When we have a glut of a particular fruit or vegetable, we try to find creative ways to use it up or preserve it for later, and making these zucchini pickles is our favorite way to preserve extra summer zucchini. These refrigerator pickles require no processing, you just pack the prepared zucchini slices and onions into jars and add the slightly warm brine. After just 24 hours in the refrigerator, they are ready to enjoy, it could hardly be easier. Because they aren’t cooked, these zucchini pickles retain their crispy crunch, and the simple brine adds lots of flavor. For Michael it took just one taste and he announced that he was forever ruined and would never truly enjoy pickles from the store again.
For best results, make sure to use very fresh firm zucchini.
- large shallow bowl
- small saucepan
- salad spinner (or tea towels)
- 2 pint jars with lids
- wide mouth funnel
- 1 pound zucchini squash (thinly sliced)
- 1 small yellow onion (peeled and sliced)
- 2 tablespoons pickling salt
- 2 cups apple cider vinegar
- 1 cup granulated sugar
- 1½ teaspoons dry mustard
- 1½ teaspoons mustard seeds
- 1 teaspoon ground turmeric
- Place the zucchini and onions slices in the large bowl, add the salt, and toss to distribute. Add a few cubes of ice and enough cold water to cover. Stir to dissolve the salt, and allow to soak for about 1 hour.
- After the 1 hour soak, taste and feel a piece of the zucchini. It should be softened and taste faintly salty. Drain well, and spin a few handfuls at a time in a salad spinner, or drain on towels.
- Combine the vinegar, sugar, dry mustard, mustard seeds, and turmeric in the small saucepan and simmer for about 3 minutes. Remove from heat and allow to cool until just warm to the touch. The brine should not be too warm, or it will cook the vegetables and make them soft.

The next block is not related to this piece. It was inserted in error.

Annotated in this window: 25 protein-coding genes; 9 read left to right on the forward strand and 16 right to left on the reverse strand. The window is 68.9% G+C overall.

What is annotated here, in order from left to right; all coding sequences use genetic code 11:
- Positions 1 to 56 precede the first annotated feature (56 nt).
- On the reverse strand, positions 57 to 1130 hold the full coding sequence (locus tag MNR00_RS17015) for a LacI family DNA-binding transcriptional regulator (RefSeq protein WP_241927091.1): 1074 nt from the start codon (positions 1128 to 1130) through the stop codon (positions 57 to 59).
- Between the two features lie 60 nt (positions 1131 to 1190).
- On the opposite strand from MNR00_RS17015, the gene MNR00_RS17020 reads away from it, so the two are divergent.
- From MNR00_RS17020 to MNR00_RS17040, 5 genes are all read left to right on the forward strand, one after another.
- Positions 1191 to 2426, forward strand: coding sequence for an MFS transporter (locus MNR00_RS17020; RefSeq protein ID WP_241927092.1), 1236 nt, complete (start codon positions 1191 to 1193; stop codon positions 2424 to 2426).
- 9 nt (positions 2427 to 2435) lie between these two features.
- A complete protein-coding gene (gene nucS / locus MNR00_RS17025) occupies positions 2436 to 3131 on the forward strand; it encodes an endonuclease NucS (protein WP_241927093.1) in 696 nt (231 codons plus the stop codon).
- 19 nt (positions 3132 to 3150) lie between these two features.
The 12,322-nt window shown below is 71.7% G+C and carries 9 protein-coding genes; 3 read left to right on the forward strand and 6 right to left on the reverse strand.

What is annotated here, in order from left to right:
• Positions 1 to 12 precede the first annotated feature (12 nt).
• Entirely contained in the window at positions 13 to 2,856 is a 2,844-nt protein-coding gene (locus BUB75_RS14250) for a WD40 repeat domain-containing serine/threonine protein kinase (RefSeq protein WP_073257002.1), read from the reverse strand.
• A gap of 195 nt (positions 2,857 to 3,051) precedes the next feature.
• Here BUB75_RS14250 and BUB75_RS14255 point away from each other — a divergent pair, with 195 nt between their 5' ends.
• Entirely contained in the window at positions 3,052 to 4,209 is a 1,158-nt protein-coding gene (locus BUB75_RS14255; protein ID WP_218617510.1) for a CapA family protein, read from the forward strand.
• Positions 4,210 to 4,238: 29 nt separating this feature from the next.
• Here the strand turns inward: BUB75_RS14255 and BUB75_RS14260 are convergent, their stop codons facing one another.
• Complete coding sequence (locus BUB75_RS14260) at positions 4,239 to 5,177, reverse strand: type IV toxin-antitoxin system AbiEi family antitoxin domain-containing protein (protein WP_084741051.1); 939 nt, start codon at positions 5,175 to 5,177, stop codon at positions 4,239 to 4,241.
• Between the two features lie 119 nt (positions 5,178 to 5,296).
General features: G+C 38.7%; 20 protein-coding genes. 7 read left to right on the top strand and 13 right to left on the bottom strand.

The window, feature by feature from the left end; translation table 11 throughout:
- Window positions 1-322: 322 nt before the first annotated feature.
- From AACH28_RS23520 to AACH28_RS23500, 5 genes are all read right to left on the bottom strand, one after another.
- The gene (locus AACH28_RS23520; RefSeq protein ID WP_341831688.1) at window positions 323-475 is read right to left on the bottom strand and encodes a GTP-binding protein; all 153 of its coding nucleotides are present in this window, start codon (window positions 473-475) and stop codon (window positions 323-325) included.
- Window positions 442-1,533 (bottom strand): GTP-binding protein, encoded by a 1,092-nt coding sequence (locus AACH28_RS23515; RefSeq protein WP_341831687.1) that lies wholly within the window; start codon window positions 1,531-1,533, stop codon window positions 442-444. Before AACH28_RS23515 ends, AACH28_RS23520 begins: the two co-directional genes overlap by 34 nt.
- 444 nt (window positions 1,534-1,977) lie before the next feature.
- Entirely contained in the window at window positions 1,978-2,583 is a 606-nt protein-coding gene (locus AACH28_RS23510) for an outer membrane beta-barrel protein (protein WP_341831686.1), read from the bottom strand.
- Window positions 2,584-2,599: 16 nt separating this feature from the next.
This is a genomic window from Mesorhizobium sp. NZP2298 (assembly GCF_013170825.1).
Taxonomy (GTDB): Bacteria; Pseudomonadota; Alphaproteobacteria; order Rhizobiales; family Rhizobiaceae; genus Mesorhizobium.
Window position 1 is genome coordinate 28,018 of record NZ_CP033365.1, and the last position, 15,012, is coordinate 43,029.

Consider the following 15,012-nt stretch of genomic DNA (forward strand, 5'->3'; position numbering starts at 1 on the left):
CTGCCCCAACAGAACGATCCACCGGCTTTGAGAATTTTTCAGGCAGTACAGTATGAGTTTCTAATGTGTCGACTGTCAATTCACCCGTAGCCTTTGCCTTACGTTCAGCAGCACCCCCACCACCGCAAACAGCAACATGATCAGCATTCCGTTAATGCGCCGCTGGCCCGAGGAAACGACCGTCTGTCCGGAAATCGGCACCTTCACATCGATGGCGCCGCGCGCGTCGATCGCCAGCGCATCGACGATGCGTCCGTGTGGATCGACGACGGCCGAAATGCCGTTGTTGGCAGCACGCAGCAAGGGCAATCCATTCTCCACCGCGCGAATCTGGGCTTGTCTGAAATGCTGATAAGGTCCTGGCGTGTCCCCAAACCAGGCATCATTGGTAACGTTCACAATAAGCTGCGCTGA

- Pack the zucchini and onions into the two pint jars, then ladle the brine over the vegetables. Cover and refrigerate for at least one day before serving. Will keep in the refrigerator indefinitely.
I'd give a blue ribbon to pickled just-about-everything. And what a great way to sneak in some raw vegetables. I've been brining chicken breasts for a couple hours a lot lately before grilling to keep them tender. This recipe looks to have a similar, perfectly balanced salty-sweet combination. Looking forward to a day o' brine.
I wonder if this would work with very young summer squash... sometimes, you pick a squash that hasn't 'lightened' up, yet, but you don't want to discard it... thing I'm gonna try this and let you know the result... thanks for the recipe...
This looks beautiful and fun to try! Love your photos. I hope you will submit this to http://www.FindingVegan.com ~Kathy
These look so good! Great summer recipe!
Can you use a similar process if you want to pickle the whole zucchini? Thinking of picking some when they are 'pickle size' and making whole, not sliced, pickles. Thanks for a great recipe!
Hi Terry. I've never done this recipe with whole zucchini, but if I had to guess, I would say to allow more time in the jars before eating.
Kathy Jentz, Washington Gardener Magazine says
I'm addicted to Pickled Okra - I buy it at the grocery store a Texas brand with a red star on it - do you have a recipe you like?
Hi Kathy! I've never made pickled okra, but this is our second year growing okra and it's on my to do list. I'll post our recipe soon!